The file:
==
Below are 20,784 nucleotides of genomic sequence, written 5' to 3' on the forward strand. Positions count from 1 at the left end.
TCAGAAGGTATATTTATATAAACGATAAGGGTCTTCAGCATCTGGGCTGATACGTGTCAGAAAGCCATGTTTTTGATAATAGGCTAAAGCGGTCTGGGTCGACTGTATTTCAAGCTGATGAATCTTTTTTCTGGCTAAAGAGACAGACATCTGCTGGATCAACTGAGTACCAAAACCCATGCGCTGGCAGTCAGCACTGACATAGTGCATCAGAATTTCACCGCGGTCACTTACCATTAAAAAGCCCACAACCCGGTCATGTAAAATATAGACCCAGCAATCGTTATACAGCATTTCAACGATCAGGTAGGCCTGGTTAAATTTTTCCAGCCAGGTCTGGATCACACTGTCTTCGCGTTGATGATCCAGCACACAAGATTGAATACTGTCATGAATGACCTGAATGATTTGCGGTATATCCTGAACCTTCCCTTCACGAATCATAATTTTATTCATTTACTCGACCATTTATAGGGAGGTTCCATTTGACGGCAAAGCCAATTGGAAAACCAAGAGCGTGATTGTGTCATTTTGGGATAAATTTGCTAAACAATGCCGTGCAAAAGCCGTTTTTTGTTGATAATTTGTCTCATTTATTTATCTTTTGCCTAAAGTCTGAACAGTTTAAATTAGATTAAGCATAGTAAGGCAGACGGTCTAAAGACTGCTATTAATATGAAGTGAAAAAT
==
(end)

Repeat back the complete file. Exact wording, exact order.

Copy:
Below are 20,784 nucleotides of genomic sequence, written 5' to 3' on the forward strand. Positions count from 1 at the left end.
TCAGAAGGTATATTTATATAAACGATAAGGGTCTTCAGCATCTGGGCTGATACGTGTCAGAAAGCCATGTTTTTGATAATAGGCTAAAGCGGTCTGGGTCGACTGTATTTCAAGCTGATGAATCTTTTTTCTGGCTAAAGAGACAGACATCTGCTGGATCAACTGAGTACCAAAACCCATGCGCTGGCAGTCAGCACTGACATAGTGCATCAGAATTTCACCGCGGTCACTTACCATTAAAAAGCCCACAACCCGGTCATGTAAAATATAGACCCAGCAATCGTTATACAGCATTTCAACGATCAGGTAGGCCTGGTTAAATTTTTCCAGCCAGGTCTGGATCACACTGTCTTCGCGTTGATGATCCAGCACACAAGATTGAATACTGTCATGAATGACCTGAATGATTTGCGGTATATCCTGAACCTTCCCTTCACGAATCATAATTTTATTCATTTACTCGACCATTTATAGGGAGGTTCCATTTGACGGCAAAGCCAATTGGAAAACCAAGAGCGTGATTGTGTCATTTTGGGATAAATTTGCTAAACAATGCCGTGCAAAAGCCGTTTTTTGTTGATAATTTGTCTCATTTATTTATCTTTTGCCTAAAGTCTGAACAGTTTAAATTAGATTAAGCATAGTAAGGCAGACGGTCTAAAGACTGCTATTAATATGAAGTGAAAAAT